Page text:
Perez said a broader perspective is required to evaluate the community-changing potential of a development such as the Thermal Beach Club.

    We need mixed land use, Perez said. We need mixed income levels. We need mixed housing. We need diversity. Even the economists who are part of the UC Riverside economic forecasts have mentioned that: Moving forward, we can deal with societys ills by being inclusionary of all these concepts. Quite honestly, I can say, having grown up on the east end of our valley, theres a reason why its impoverished. Theres a reason why all of the development has been on the west end. Ive got to think about the fact that there were decisions made back in the day in which the east end was not included.

    Perez said he would ensure that the highly touted public benefitssome of which are described in rather vague terms in the current agreementare fully realized.

    We made sure we got an agreement that within six months, well start working on the specific plan, and that is going to provide us the opportunity to think about the acreage for affordable housing. Ultimately, what that means is re-writing the specific plan that was written 20 years ago. The developers agreed to that. Six months from now, if that doesnt happen, that project, potentially, will not move forward. The same thing with the $750,000 community benefit fund. There will be checks and balances at the Board of Supervisors.

    Believe me, this was not easy. Ive pondered it for over a year, and obviously, we want to make sure that we improve the conditions back home. I want to make sure I follow through on that. I think the east end deserves everything that the west end has. Why not?

    Read the original:
    Wave of the Future? Proponents of the Thermal Beach Club Say the Luxury Project Will Benefit the Entire Eastern Coachella Valleybut Not All Residents...

    Rogue Valley Relief Fund helps hundreds start over after Almeda fire in southern Oregon: Season of Sharing 20 – - November 21, 2020 by Mr HomeBuilder

    On Sept. 8, Phoenix resident Gladis Garcia was helping out with her husbands landscaping business when she got word that a small brush fire near Ashland was quickly growing into what would be known as the Almeda fire.

    We got a call from my daughter that there was a fire in Talent, and that it was getting close because the wind was picking up, she said. We never really thought it would reach our home. We thought they would get it under control.

    Garcia and her husband headed home, but they didnt get far as the fire swept north, through Talent and reaching the outskirts of Phoenix. Roads were jammed with people escaping the fire.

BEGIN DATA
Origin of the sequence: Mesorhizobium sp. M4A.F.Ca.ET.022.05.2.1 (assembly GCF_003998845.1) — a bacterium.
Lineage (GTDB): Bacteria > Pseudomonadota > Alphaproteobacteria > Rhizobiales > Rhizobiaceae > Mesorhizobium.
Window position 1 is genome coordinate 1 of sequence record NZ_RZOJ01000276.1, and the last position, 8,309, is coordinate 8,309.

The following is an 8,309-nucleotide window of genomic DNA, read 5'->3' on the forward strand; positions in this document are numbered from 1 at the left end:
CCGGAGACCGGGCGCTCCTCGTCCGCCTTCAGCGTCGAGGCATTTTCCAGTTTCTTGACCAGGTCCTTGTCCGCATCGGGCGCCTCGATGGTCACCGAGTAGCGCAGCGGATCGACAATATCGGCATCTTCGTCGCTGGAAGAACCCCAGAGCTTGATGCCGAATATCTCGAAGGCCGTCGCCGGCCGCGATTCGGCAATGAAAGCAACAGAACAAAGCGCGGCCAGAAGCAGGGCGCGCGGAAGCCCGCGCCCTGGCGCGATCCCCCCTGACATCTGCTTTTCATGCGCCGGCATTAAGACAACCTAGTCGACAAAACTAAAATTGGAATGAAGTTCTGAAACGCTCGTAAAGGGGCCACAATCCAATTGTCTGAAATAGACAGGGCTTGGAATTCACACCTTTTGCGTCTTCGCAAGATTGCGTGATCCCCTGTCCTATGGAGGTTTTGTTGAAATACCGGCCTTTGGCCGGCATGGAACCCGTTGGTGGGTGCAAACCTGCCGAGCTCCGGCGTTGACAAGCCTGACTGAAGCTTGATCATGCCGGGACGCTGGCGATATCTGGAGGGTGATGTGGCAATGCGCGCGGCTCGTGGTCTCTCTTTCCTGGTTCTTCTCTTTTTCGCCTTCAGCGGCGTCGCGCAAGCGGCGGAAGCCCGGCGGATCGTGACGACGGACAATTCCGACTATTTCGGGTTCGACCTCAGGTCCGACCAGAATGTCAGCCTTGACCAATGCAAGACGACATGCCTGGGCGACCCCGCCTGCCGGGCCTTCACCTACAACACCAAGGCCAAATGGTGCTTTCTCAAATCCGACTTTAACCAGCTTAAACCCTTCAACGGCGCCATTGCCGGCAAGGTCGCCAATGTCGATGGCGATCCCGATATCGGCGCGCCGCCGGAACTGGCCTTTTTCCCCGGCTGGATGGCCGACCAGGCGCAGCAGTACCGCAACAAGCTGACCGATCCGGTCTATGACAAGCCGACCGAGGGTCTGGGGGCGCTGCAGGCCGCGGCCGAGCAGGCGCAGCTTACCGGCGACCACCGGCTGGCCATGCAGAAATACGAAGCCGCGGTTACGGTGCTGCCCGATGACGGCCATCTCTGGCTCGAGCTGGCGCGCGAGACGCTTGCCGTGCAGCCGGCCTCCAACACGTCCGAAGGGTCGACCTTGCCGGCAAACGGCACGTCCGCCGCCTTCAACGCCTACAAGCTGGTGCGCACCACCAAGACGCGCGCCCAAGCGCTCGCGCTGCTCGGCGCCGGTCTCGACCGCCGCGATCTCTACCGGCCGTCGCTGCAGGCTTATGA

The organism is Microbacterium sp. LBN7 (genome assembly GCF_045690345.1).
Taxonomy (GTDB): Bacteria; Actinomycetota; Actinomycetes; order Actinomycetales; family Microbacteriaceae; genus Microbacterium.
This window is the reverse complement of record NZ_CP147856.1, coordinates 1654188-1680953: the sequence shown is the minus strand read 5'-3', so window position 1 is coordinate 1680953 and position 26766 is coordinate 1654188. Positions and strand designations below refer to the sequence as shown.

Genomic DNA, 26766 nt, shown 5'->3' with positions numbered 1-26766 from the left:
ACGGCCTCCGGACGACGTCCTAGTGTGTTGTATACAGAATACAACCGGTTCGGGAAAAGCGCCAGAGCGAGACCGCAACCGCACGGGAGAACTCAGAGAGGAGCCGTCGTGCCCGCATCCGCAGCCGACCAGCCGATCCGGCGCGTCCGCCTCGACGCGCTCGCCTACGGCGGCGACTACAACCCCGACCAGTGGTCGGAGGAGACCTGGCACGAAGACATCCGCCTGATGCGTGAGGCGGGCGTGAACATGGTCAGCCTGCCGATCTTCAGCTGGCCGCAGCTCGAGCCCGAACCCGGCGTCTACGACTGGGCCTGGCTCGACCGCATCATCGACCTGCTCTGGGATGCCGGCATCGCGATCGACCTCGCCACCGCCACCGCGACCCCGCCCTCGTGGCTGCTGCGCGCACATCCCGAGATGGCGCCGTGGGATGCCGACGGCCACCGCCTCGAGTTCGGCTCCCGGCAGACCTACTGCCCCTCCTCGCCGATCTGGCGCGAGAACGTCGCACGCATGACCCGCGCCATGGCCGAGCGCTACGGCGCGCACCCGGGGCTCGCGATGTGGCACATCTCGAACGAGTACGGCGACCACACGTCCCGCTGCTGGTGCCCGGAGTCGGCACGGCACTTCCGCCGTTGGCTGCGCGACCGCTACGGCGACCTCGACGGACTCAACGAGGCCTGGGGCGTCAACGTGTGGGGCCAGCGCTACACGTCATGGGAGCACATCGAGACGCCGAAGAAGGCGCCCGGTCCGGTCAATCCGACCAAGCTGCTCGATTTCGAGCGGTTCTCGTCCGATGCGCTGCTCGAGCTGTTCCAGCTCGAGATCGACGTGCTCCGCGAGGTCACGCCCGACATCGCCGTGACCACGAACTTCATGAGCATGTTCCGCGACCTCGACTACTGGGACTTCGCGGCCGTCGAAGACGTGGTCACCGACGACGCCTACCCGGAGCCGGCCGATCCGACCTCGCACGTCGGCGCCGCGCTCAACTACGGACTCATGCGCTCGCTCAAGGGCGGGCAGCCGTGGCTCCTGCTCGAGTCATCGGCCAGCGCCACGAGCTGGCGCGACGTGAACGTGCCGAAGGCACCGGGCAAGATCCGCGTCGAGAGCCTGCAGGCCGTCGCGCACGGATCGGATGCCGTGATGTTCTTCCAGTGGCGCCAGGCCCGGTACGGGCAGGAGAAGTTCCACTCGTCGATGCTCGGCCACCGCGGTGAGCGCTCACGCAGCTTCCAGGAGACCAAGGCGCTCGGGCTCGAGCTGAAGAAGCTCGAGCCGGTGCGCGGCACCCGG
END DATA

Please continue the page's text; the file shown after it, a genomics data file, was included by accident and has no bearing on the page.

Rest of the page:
My husband and I were stuck in traffic, and there was no way to get back home, she said.

    So they called their three children, ages 9, 14 and 19, telling them to grab a few important documents and some clothes and to get out. As the family drove to safety, they could see neighbors' homes catching fire behind them.

    We could see the fire, and we knew our kids were going through a lot, Garcia said. Its a very stressful situation for a parent to not be able to be there for them and tell them that everything is going to be OK.

    When the Garcias returned the next day, their manufactured home was completely destroyed, along with their daughters car.

    Now the Garcia family is starting over with help from the Rogue Valley Relief Fund, a beneficiary of The Oregonian/OregonLives 2020 Season of Sharing holiday fundraising campaign.

    >>To donate: Season of Sharing GoFundMe page

    The fund, which was founded in the wake of Septembers wildfires, is a collaboration between five Southern Oregon grass-roots non-profits that normally focus on issues of climate change, affordable housing and racial equality. The fund is designed to get food and assistance to people affected by the Almeda fire. Rogue Action Center, Rogue Climate, SOHealth-E, SOEquity and Siskiyou Rising Tide have set up five distribution sites throughout the area, where people can pick up supplies such as baby food, diapers, blankets and tents.

    The distribution centers have also served hundreds of breakfasts, lunch and dinners at the distribution sites every day. The centers are run by volunteers drawn from each non-profits regular pool of volunteers.